‘Energy Efficiency’ versus ‘Home Improvement’
“We need to stop interrupting what people are interested in... be what people are interested in.” – Craig Davis
Have you ever looked up the definition for “energy efficiency”? Well if you do, you’ll find no definition on Dictionary.com. At least Wikipedia offers “energy efficiency may refer to efficient energy use, energy conversion efficiency, energy conservation.” (Though, we know these things to be different.)
The point? Energy efficiency is an industry term. It’s not mainstream. In general conversation, when do customers really talk about energy efficiency? Scenarios include:
- Looking to buy or rent a house. They say, “What does the current resident pay in utility bills?”
- Looking to purchase new appliances or products for the home. They say, “Is it ENERGY STAR certified? Is it efficient? Tell me more about the features. Ooooh. Shorter dry time?!
As an advertising agency specializing in energy efficiency marketing and communications, we constantly conduct customer research on the topic. In a recent survey focused on homeowners, we heard:
“It’s not about energy efficiency. It’s about improving my home.”
Change your dialogue. Make the benefits of your programs or products relatable to the lives of your customers. What are they already interested in? Find it and tap into it.
According to Simmons, customers are interested in home improvement. On average, there are the same amount of Google searches for “home improvement” as for “apparel.” On top of that, Nielsen reports that HGTV is in the top 10 channels watched during Primetime.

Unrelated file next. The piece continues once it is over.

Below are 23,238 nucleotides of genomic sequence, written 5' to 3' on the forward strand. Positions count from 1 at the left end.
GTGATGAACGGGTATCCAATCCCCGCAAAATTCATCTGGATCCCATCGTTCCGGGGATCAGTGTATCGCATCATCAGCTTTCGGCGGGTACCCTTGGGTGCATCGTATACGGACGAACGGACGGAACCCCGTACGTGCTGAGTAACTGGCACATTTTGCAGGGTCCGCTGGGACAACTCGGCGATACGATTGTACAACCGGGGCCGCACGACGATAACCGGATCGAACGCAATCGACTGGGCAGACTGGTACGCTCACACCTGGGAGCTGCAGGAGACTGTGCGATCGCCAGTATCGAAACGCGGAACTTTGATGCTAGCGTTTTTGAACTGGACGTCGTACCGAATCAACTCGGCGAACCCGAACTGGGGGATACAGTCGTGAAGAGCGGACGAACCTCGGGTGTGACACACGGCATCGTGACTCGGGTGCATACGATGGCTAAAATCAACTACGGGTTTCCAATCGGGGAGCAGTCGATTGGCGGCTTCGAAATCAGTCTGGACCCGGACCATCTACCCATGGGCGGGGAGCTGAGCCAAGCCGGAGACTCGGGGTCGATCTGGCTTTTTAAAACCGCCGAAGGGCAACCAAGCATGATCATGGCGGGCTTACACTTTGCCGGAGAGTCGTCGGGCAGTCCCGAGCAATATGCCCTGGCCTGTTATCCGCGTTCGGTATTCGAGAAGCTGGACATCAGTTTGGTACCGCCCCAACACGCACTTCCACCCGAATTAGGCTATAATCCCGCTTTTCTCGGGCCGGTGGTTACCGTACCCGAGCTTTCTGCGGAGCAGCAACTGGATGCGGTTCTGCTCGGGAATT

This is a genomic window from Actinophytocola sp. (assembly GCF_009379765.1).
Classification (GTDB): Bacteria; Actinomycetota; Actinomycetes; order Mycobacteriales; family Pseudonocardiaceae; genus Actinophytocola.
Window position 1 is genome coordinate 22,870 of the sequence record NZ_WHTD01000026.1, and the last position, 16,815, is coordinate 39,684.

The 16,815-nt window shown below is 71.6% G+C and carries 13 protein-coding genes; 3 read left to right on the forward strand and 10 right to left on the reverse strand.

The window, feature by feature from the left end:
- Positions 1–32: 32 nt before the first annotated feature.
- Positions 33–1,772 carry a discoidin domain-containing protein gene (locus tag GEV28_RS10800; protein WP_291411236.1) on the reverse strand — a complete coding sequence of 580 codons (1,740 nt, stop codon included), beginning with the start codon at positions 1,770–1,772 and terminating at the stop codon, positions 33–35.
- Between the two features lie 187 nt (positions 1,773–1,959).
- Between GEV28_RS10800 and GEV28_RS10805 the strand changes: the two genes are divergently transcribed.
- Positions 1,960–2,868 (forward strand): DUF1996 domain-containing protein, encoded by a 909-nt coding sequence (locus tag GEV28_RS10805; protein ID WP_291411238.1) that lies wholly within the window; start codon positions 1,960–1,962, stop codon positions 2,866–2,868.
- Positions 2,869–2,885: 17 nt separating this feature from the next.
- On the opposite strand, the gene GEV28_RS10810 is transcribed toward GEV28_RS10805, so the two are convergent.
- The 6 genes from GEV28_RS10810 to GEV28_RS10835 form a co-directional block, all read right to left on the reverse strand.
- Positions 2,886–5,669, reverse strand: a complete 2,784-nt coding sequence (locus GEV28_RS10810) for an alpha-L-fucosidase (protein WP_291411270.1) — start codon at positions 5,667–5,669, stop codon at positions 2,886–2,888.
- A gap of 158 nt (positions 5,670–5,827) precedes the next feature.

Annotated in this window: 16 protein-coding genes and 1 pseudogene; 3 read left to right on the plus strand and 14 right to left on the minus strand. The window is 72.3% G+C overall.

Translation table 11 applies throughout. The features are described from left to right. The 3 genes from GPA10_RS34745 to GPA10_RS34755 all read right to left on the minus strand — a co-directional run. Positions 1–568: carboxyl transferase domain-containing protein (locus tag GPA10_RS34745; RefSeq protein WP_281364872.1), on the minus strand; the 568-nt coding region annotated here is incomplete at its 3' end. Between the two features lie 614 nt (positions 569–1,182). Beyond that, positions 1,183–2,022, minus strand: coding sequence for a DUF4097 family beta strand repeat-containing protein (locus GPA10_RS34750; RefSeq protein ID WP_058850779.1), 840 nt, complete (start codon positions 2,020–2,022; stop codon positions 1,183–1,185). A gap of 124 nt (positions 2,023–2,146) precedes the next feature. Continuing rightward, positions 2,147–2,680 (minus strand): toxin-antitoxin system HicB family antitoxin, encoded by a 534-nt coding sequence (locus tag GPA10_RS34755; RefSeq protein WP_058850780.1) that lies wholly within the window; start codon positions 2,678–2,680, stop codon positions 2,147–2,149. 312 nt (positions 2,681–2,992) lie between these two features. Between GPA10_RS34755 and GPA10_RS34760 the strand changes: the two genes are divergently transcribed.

Our research tells us that 60% of Americans actually enjoy taking on home improvement/D-I-Y projects. So, why did only 18% of Americans participate in E.E. utility programs last year? And why did over half report making no E.E. improvements in the last 12 months?
We need to connect the two and make it clear that energy efficiency improvements are home improvements. Maybe we should even consider nixing the term “energy efficiency” altogether and replacing it with “home efficiency” or “home improvement.” Talk to customers about what they’re already interested in – what they see value in.
Utilities might take a cue from Lowe’s Home Improvement, which has done an incredible job making home improvement fun. For proof, just check out Lowe’s very entertaining and instructive home improvement videos #lowesfixinsix on Vine.
KSV has more than a decade's experience communicating about energy efficiency programs and products. Maybe we can help you. Get in touch with Lauren Bell to talk about your current challenges and opportunities, and we'll work on some solutions.
KSV's consumer research has also been featured on Utility Dive, Fortnightly, Energy Central, Intelligent Utility and Energy Efficiency Markets.
Related article: Customer Perceptions of “Energy Efficiency” May Surprise You.
Lauren Bell / Engagement Manager / email@example.com / 802.862.8261